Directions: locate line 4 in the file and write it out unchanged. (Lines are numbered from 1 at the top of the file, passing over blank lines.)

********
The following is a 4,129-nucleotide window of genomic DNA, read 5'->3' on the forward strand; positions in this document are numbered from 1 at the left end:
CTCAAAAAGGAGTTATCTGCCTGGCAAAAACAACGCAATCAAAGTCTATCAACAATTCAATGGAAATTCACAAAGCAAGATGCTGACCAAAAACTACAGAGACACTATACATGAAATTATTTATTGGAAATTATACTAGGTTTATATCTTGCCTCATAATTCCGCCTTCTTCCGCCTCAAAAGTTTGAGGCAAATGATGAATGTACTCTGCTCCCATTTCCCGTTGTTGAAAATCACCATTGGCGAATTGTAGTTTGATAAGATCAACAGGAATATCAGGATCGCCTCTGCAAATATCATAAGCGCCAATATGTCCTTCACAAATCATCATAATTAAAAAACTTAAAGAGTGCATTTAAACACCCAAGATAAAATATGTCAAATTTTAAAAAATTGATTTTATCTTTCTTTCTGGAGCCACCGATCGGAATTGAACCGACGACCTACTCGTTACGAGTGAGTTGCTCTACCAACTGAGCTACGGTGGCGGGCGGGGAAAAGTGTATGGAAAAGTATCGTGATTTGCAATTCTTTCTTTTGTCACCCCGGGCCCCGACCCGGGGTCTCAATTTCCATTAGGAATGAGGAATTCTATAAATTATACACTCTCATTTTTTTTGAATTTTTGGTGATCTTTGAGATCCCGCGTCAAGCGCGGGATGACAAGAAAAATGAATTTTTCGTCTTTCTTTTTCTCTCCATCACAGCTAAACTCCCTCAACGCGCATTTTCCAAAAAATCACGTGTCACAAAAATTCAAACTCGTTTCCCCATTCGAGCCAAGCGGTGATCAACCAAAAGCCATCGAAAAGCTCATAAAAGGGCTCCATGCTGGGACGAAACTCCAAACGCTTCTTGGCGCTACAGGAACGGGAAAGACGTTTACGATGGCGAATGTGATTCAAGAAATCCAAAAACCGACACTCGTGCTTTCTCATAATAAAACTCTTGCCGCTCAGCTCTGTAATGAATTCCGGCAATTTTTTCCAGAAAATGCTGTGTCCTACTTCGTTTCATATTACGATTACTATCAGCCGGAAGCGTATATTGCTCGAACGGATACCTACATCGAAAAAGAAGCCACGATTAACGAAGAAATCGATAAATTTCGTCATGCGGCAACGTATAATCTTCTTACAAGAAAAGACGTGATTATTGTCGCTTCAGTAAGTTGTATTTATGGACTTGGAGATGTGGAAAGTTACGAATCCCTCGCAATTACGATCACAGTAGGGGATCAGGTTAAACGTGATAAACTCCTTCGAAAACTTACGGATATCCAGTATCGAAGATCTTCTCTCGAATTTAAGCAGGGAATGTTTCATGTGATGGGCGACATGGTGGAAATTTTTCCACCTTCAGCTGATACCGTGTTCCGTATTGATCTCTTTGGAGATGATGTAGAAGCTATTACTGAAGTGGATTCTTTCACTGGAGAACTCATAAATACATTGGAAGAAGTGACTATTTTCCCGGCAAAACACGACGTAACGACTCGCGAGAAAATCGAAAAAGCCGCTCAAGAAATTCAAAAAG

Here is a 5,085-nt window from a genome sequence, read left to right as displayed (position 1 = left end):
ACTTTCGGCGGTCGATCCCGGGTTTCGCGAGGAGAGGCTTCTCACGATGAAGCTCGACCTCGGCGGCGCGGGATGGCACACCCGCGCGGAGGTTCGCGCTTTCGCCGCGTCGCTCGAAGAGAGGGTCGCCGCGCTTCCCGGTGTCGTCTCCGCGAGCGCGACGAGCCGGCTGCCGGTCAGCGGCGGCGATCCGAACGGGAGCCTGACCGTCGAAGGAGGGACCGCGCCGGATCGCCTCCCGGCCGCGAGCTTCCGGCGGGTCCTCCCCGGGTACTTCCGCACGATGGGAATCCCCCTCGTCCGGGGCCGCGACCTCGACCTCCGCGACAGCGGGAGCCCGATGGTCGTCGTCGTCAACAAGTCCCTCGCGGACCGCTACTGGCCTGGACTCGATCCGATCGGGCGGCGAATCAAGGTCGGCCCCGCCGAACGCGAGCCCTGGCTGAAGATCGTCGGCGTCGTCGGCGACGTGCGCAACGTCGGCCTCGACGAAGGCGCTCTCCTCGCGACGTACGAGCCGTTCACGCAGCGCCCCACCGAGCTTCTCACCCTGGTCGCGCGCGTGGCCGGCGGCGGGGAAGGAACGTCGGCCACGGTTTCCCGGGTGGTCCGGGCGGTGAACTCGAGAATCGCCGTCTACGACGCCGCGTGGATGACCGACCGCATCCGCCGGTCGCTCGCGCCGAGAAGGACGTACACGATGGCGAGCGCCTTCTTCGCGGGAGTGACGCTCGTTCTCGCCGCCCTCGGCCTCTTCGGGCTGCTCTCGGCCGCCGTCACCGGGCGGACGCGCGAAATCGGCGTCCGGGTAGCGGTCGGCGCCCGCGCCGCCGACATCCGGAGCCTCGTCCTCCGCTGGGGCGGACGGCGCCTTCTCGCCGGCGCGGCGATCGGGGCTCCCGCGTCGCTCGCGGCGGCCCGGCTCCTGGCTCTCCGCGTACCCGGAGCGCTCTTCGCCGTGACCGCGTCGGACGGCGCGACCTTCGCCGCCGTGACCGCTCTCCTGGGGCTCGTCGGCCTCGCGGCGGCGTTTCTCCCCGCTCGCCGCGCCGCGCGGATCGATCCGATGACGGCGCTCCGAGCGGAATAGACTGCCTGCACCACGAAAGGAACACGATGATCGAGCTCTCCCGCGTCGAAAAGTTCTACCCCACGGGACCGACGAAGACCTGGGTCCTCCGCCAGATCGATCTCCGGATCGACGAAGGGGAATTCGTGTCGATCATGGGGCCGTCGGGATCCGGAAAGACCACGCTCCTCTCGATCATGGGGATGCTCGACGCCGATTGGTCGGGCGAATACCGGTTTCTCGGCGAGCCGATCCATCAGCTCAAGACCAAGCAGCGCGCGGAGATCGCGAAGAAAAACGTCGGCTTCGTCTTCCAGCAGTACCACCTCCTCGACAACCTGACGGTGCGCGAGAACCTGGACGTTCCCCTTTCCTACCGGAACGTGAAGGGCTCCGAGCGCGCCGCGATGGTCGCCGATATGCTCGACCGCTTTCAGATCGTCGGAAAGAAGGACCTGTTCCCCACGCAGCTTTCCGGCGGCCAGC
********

ACTTTCGGCGGTCGATCCCGGGTTTCGCGAGGAGAGGCTTCTCACGATGAAGCTCGACCTCGGCGGCGCGGGATGGCACACCCGCGCGGAGGTTCGCGCTTTCGCCGCGTCGCTCGAAGAGAGGGTCGCCGCGCTTCCCGGTGTCGTCTCCGCGAGCGCGACGAGCCGGCTGCCGGTCAGCGGCGGCGATCCGAACGGGAGCCTGACCGTCGAAGGAGGGACCGCGCCGGATCGCCTCCCGGCCGCGAGCTTCCGGCGGGTCCTCCCCGGGTACTTCCGCACGATGGGAATCCCCCTCGTCCGGGGCCGCGACCTCGACCTCCGCGACAGCGGGAGCCCGATGGTCGTCGTCGTCAACAAGTCCCTCGCGGACCGCTACTGGCCTGGACTCGATCCGATCGGGCGGCGAATCAAGGTCGGCCCCGCCGAACGCGAGCCCTGGCTGAAGATCGTCGGCGTCGTCGGCGACGTGCGCAACGTCGGCCTCGACGAAGGCGCTCTCCTCGCGACGTACGAGCCGTTCACGCAGCGCCCCACCGAGCTTCTCACCCTGGTCGCGCGCGTGGCCGGCGGCGGGGAAGGAACGTCGGCCACGGTTTCCCGGGTGGTCCGGGCGGTGAACTCGAGAATCGCCGTCTACGACGCCGCGTGGATGACCGACCGCATCCGCCGGTCGCTCGCGCCGAGAAGGACGTACACGATGGCGAGCGCCTTCTTCGCGGGAGTGACGCTCGTTCTCGCCGCCCTCGGCCTCTTCGGGCTGCTCTCGGCCGCCGTCACCGGGCGGACGCGCGAAATCGGCGTCCGGGTAGCGGTCGGCGCCCGCGCCGCCGACATCCGGAGCCTCGTCCTCCGCTGGGGCGGACGGCGCCTTCTCGCCGGCGCGGCGATCGGGGCTCCCGCGTCGCTCGCGGCGGCCCGGCTCCTGGCTCTCCGCGTACCCGGAGCGCTCTTCGCCGTGACCGCGTCGGACGGCGCGACCTTCGCCGCCGTGACCGCTCTCCTGGGGCTCGTCGGCCTCGCGGCGGCGTTTCTCCCCGCTCGCCGCGCCGCGCGGATCGATCCGATGACGGCGCTCCGAGCGGAATAGACTGCCTGCACCACGAAAGGAACACGATGATCGAGCTCTCCCGCGTCGAAAAGTTCTACCCCACGGGACCGACGAAGACCTGGGTCCTCCGCCAGATCGATCTCCGGATCGACGAAGGGGAATTCGTGTCGATCATGGGGCCGTCGGGATCCGGAAAGACCACGCTCCTCTCGATCATGGGGATGCTCGACGCCGATTGGTCGGGCGAATACCGGTTTCTCGGCGAGCCGATCCATCAGCTCAAGACCAAGCAGCGCGCGGAGATCGCGAAGAAAAACGTCGGCTTCGTCTTCCAGCAGTACCACCTCCTCGACAACCTGACGGTGCGCGAGAACCTGGACGTTCCCCTTTCCTACCGGAACGTGAAGGGCTCCGAGCGCGCCGCGATGGTCGCCGATATGCTCGACCGCTTTCAGATCGTCGGAAAGAAGGACCTGTTCCCCACGCAGCTTTCCGGCGGCCAGC